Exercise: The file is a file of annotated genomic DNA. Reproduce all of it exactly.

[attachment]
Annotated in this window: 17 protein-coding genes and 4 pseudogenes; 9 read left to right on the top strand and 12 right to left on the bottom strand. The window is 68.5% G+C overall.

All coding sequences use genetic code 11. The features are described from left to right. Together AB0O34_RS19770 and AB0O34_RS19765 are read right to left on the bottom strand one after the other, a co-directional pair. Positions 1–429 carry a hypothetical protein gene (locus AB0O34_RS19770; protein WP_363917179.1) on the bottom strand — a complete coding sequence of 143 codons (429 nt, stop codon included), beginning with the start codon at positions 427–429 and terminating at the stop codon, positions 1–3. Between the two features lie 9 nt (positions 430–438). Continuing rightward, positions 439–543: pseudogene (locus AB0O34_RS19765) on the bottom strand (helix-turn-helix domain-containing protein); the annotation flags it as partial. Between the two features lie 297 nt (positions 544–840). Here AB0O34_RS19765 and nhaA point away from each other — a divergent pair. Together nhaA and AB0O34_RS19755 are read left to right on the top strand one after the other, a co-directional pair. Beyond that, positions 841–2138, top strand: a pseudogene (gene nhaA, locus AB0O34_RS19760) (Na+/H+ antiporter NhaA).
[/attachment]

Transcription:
Annotated in this window: 17 protein-coding genes and 4 pseudogenes; 9 read left to right on the top strand and 12 right to left on the bottom strand. The window is 68.5% G+C overall.

All coding sequences use genetic code 11. The features are described from left to right. Together AB0O34_RS19770 and AB0O34_RS19765 are read right to left on the bottom strand one after the other, a co-directional pair. Positions 1–429 carry a hypothetical protein gene (locus AB0O34_RS19770; protein WP_363917179.1) on the bottom strand — a complete coding sequence of 143 codons (429 nt, stop codon included), beginning with the start codon at positions 427–429 and terminating at the stop codon, positions 1–3. Between the two features lie 9 nt (positions 430–438). Continuing rightward, positions 439–543: pseudogene (locus AB0O34_RS19765) on the bottom strand (helix-turn-helix domain-containing protein); the annotation flags it as partial. Between the two features lie 297 nt (positions 544–840). Here AB0O34_RS19765 and nhaA point away from each other — a divergent pair. Together nhaA and AB0O34_RS19755 are read left to right on the top strand one after the other, a co-directional pair. Beyond that, positions 841–2138, top strand: a pseudogene (gene nhaA, locus AB0O34_RS19760) (Na+/H+ antiporter NhaA).